It falls somewhere between dread and anxiety. While not quite constant, it is pervasive. To analyze this, to come to grips with it, there’s only one solution. Roll up my street, activate the ramp to my wheelchair van. And start the engine. Sit there. Let time pass. If this scenario sounds vaguely suicidal, that’s because it isn’t. No, there’s no hose running into the passenger cabin. There’s no hose at all. It’s just that death is on the mind. And why not? At age 68, this is to be expected. There’s no more laughing on the grim reaper. Not with close family and friends falling ill with various mortal conditions. So I sit there, a block up the street from my house, running the engine so the battery doesn’t go dead. That word again– it’s everywhere.
Thing is, so is life. It’s just that, like my car battery, the general discharge is somewhat unpredictable. So what is there to do, but keep charging at regular intervals? Batteries, windmills, you name it.
As for life, well just look around. There’s Jane. There’s me and Jane. There is our new house in our new city. It’s just that all this seems to have come so terribly late. It simply isn’t fair. But thank god it is. How many people get such a robust new start? And there is much evidence that I refuse to totally give up on “new.” Yes, age has gotten the better of me. I look at the roster for San Francisco’s upcoming literary festival, LitQuake, and can only recognize a couple of names.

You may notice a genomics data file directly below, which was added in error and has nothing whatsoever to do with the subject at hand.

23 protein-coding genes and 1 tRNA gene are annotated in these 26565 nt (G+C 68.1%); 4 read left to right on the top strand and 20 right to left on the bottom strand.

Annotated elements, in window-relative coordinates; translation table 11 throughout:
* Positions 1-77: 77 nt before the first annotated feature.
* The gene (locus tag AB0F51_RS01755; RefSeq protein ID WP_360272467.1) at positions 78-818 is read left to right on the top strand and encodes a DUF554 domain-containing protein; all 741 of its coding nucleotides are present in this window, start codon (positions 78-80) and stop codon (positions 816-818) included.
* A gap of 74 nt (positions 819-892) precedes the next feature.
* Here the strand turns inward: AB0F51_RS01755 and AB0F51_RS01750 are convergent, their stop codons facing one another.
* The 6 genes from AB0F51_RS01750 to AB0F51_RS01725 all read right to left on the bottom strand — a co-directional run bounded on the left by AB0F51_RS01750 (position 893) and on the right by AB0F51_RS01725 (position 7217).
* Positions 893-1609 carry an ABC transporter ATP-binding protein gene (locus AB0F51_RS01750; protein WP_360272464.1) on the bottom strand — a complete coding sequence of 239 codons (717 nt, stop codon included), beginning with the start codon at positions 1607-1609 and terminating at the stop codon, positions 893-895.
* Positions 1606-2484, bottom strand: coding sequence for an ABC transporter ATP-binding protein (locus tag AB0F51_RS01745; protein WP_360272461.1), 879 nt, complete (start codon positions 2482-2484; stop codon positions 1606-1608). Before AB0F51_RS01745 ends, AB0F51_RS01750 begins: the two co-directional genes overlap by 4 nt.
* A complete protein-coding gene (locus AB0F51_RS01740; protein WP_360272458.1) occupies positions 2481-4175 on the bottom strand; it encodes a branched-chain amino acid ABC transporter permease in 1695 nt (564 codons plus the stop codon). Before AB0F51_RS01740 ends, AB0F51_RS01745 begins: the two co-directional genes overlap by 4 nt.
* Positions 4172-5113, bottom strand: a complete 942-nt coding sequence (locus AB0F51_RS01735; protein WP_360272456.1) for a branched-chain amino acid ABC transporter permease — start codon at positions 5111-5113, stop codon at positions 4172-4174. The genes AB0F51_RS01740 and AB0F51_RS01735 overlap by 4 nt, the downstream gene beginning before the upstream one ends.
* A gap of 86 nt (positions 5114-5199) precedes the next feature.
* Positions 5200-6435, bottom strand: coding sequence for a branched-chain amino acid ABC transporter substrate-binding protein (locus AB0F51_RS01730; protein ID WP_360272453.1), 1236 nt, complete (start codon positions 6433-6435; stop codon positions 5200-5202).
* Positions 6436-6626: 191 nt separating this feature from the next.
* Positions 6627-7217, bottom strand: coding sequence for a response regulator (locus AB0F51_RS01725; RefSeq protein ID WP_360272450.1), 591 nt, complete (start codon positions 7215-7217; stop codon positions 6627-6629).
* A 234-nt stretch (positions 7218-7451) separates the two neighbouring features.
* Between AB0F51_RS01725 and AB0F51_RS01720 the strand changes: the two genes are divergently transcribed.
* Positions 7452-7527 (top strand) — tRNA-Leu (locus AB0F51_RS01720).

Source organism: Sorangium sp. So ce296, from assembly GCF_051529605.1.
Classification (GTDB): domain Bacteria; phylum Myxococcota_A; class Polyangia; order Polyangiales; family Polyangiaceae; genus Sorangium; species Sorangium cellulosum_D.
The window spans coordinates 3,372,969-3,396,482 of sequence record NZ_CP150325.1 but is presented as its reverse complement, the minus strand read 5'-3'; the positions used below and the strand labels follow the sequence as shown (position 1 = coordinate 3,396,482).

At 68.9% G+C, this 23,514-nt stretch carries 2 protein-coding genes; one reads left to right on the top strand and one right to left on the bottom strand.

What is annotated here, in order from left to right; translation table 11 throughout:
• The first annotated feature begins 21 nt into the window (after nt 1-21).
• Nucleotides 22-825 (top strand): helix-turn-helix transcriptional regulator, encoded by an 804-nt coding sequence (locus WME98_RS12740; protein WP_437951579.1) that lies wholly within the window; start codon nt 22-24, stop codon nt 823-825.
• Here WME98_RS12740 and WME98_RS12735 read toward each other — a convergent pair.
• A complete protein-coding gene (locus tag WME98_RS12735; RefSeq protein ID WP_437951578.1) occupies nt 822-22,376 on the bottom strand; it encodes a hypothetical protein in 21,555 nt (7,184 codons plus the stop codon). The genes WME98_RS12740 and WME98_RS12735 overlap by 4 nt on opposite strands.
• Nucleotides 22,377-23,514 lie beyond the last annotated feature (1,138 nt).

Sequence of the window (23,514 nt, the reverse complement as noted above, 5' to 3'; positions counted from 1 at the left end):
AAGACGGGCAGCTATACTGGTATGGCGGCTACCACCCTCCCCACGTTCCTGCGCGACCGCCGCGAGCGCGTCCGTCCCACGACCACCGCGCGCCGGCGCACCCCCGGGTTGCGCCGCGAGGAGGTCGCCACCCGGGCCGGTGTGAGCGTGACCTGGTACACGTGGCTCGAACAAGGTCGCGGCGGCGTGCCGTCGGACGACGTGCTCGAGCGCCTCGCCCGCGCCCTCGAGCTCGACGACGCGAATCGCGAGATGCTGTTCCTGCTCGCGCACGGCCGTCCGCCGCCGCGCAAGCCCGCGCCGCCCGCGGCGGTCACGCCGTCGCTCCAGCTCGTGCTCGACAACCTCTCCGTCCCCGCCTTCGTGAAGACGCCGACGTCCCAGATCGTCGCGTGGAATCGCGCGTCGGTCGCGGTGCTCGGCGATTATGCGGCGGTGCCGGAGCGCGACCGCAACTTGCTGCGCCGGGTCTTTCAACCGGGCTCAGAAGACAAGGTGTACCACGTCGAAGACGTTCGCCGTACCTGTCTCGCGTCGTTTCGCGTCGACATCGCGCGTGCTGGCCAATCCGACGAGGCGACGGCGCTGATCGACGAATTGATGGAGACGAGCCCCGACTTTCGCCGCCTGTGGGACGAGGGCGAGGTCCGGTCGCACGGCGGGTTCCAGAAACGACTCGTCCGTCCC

And that’s the thing about writers and writing. The best always have a note of eternity about them. Well, that might be overstating it. But literature, almost by definition, spans generations and infuses great writing. Including, by the way, great comic writing. Remember, they’re just different masks.
In short, what is there to say but…courage. Oh, and that other word…enjoy.
After all, it’s practically Labor Day. And on this day I honor the labor of others–and I can only rejoice and be thankful for my freedom from labor. Of course, logically I must also be thankful for life itself. And remind myself several times a day that it was almost taken from me almost 50 years ago. Pretty good, living on half a century of borrowed time.
Fate has found me, successively, on the citizens’ advisory boards of two projects vaguely associated with California’s high-speed rail construction. Many of my colleagues on these committees, most of them in my age range, openly lament that they never expect to see the train line built. Not in my lifetime, I hear them say. In part, I cannot accept that this is true. Yet, sadly, looking at the nation’s decline, I have to admit that this is possible. And it may even be philosophically fitting. There has to be a last thing that one doesn’t see completed. In a way, that’s the whole idea.
The trick is to look forward to it, which I do. This very Tuesday, I will hear a progress report on the Transbay Center. This new railway station is supposed to be the terminus for the high-speed line to Los Angeles. Many oppose its construction. Others, like me, heartily support it, but also fear that the new station will only serve the regional rail line, Caltrain. Overall, it’s a lesson in perspective. Terminal indeed.